If traditional golf isn't your thing, test your skills at the City's disc golf courses located at Centennial Park, E.T. Seton Park and the Toronto Island. Each course offers its own unique challenges and is fun for the whole family to enjoy.
Here are some tips and suggestions to make play more enjoyable:
- A course requires no reservations
- Admission to play is free but players must provide their own disc.
- Be aware of airborne discs while on the course
- If a disc is lying on the grass, do not move it because it is most likely in play.
Consisting of 18 holes, the disc golf course is a championship layout open to all players year round. The course has two tee pads per hole offering a challenge to the novice or the experienced player to choose from. Each hole has two metal basket targets adding variety and the appropriate challenge for both new and seasoned players.
About the Sport
Disc Golf is played like traditional golf except players use specifically made golf discs. There are no balls or clubs used. Players throw the disc the length of the hole for 'par' at an above ground target instead of a hole in the ground. There are different types of discs used for different throws, much like ball golfers use different clubs for different shots. Disc golf discs are smaller and heavier than the commercially produced discs and are not recommended for playing catch.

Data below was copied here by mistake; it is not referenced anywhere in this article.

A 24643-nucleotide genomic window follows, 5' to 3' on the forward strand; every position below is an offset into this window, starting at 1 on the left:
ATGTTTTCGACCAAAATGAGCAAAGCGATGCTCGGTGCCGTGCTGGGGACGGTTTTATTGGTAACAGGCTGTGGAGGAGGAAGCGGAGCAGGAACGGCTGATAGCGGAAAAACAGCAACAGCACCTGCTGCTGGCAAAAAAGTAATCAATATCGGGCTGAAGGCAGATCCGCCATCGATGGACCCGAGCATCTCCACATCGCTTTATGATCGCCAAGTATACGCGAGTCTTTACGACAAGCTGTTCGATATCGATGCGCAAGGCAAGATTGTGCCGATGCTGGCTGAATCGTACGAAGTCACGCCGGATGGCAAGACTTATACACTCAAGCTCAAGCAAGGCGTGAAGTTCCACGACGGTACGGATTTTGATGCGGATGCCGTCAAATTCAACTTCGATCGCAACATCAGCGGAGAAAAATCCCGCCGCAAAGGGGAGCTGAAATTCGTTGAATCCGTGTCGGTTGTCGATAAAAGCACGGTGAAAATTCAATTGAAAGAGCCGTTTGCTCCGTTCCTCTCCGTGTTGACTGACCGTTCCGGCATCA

The object of the game is to 'drive' from a designated tee area and to continue to throw a golf disc towards the steel basket target in the fewest number of throws. Each player continues to play their disc from the place where the previous throw landed. Finally a successful 'putt' sends the disc into the target.
Disc Golf History and Popularity
The first course was created on the Toronto Island in 1980. The course also hosted the World Championship in 1987.
There are over 4,000 disc golf courses located in approximately 40 countries around the world.